My Mother’s Southern Kitchen

A prime example of the influence of cooking in a Southern family, this cookbook is a collection of the recipes held near and dear to the family of author James Villas—specifically, his mother Martha Pearl, whom he dubs the “keeper of the Southern cooking flame.” Where many other cookbooks in our collection boast elaborate twists on signature Southern dishes—wonderful in their own right—this cookbook is the very essence of a personal kitchen experience shared between a mother and her beloved family. In fact, it’s the most local commercialized cookbook we looked at by far (and in this case, I use the word commercialized only to describe its professional level of publishing in comparison to the spiral-bound church cookbooks we worked with for our smaller data set). Containing very homey recipes such as “Paw Paw’s Eggs and Cheese,” “Margaret’s Ham and Cheese Soufflé,” and “Thanksgiving Cranberry Salad,” while also providing descriptions before each and every recipe explaining its significance in Martha Pearl’s life, this cookbook is definitely indicative of the more intimate side of cooking in the South.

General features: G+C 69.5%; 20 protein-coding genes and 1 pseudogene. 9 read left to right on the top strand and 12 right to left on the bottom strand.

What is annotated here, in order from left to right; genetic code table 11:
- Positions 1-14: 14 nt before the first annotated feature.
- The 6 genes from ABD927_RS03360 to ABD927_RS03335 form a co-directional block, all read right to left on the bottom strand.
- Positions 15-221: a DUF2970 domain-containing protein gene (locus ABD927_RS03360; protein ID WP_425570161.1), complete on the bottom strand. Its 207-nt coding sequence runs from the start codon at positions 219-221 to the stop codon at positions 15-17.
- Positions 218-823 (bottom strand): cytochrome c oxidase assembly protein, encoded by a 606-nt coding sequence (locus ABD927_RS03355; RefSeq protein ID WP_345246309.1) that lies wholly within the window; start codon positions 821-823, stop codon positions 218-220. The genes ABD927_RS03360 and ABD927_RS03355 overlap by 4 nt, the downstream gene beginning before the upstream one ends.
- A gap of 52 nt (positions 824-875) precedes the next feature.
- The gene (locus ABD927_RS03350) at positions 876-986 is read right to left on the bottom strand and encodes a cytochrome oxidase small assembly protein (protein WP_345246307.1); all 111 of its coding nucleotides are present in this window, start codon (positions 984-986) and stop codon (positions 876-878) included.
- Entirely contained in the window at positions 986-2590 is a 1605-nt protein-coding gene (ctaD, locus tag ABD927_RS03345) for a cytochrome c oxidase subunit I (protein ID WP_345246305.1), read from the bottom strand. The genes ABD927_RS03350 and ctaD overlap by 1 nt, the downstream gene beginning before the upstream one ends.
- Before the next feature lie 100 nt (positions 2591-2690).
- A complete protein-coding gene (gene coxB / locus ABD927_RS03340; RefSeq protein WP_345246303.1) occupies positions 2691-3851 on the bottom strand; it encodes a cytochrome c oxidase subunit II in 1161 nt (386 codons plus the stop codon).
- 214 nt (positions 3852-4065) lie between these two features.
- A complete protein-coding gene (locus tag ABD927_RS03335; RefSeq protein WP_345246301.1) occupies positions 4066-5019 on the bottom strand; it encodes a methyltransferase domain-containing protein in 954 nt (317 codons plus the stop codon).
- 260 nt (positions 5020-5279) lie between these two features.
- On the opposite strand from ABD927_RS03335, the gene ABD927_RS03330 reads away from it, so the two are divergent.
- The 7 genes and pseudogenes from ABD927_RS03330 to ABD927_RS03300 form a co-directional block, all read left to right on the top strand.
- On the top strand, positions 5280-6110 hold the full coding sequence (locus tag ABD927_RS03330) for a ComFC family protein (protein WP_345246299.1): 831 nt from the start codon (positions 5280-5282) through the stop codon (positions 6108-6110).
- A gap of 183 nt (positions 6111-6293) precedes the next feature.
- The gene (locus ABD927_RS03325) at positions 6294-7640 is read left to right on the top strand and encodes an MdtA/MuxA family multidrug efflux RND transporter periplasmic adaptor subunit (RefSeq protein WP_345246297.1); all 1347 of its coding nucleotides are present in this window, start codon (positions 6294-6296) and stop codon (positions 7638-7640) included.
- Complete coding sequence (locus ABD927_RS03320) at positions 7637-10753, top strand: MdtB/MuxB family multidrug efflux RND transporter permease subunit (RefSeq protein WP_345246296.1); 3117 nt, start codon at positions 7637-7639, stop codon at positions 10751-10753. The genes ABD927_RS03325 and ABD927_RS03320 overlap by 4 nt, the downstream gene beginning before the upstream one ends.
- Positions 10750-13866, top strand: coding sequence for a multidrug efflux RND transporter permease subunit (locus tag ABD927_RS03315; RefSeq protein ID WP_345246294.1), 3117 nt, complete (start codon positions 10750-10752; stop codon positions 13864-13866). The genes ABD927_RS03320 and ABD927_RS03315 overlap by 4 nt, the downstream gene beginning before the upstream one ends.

Villas, James, and Martha P. Villas. My Mother’s Southern Kitchen: Recipes and Reminiscences. William Morrow Cookbooks, 1999.